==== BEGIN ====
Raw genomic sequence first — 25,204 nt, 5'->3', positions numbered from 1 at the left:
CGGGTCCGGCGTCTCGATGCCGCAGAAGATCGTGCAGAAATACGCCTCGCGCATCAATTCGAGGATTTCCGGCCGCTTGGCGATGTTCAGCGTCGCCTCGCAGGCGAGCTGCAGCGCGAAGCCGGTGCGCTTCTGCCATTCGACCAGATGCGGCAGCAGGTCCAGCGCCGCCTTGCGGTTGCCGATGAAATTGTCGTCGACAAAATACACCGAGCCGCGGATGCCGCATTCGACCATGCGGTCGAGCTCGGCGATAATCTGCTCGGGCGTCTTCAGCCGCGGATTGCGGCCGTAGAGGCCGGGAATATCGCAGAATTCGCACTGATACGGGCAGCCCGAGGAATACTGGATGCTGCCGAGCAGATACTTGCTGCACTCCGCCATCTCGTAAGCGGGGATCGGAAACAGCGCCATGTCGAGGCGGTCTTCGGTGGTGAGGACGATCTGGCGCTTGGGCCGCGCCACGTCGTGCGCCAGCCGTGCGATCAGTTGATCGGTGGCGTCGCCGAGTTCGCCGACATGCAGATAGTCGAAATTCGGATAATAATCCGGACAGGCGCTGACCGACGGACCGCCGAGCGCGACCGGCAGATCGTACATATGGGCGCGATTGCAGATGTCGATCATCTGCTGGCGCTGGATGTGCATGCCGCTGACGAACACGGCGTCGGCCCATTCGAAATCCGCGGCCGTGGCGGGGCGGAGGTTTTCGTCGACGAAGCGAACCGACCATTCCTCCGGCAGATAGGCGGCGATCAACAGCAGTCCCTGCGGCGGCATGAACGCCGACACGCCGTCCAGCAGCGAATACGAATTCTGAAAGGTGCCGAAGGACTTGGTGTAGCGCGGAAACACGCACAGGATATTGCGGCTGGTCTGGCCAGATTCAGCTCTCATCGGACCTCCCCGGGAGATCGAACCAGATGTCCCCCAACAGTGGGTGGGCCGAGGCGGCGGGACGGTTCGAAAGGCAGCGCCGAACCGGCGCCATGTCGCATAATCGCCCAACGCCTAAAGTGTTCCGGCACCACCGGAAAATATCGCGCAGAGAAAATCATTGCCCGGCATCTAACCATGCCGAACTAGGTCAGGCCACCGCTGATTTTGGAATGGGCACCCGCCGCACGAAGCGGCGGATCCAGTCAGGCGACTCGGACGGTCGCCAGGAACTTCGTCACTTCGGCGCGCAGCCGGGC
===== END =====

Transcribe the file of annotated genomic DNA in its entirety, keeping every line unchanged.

Raw genomic sequence first — 25,204 nt, 5'->3', positions numbered from 1 at the left:
CGGGTCCGGCGTCTCGATGCCGCAGAAGATCGTGCAGAAATACGCCTCGCGCATCAATTCGAGGATTTCCGGCCGCTTGGCGATGTTCAGCGTCGCCTCGCAGGCGAGCTGCAGCGCGAAGCCGGTGCGCTTCTGCCATTCGACCAGATGCGGCAGCAGGTCCAGCGCCGCCTTGCGGTTGCCGATGAAATTGTCGTCGACAAAATACACCGAGCCGCGGATGCCGCATTCGACCATGCGGTCGAGCTCGGCGATAATCTGCTCGGGCGTCTTCAGCCGCGGATTGCGGCCGTAGAGGCCGGGAATATCGCAGAATTCGCACTGATACGGGCAGCCCGAGGAATACTGGATGCTGCCGAGCAGATACTTGCTGCACTCCGCCATCTCGTAAGCGGGGATCGGAAACAGCGCCATGTCGAGGCGGTCTTCGGTGGTGAGGACGATCTGGCGCTTGGGCCGCGCCACGTCGTGCGCCAGCCGTGCGATCAGTTGATCGGTGGCGTCGCCGAGTTCGCCGACATGCAGATAGTCGAAATTCGGATAATAATCCGGACAGGCGCTGACCGACGGACCGCCGAGCGCGACCGGCAGATCGTACATATGGGCGCGATTGCAGATGTCGATCATCTGCTGGCGCTGGATGTGCATGCCGCTGACGAACACGGCGTCGGCCCATTCGAAATCCGCGGCCGTGGCGGGGCGGAGGTTTTCGTCGACGAAGCGAACCGACCATTCCTCCGGCAGATAGGCGGCGATCAACAGCAGTCCCTGCGGCGGCATGAACGCCGACACGCCGTCCAGCAGCGAATACGAATTCTGAAAGGTGCCGAAGGACTTGGTGTAGCGCGGAAACACGCACAGGATATTGCGGCTGGTCTGGCCAGATTCAGCTCTCATCGGACCTCCCCGGGAGATCGAACCAGATGTCCCCCAACAGTGGGTGGGCCGAGGCGGCGGGACGGTTCGAAAGGCAGCGCCGAACCGGCGCCATGTCGCATAATCGCCCAACGCCTAAAGTGTTCCGGCACCACCGGAAAATATCGCGCAGAGAAAATCATTGCCCGGCATCTAACCATGCCGAACTAGGTCAGGCCACCGCTGATTTTGGAATGGGCACCCGCCGCACGAAGCGGCGGATCCAGTCAGGCGACTCGGACGGTCGCCAGGAACTTCGTCACTTCGGCGCGCAGCCGGGC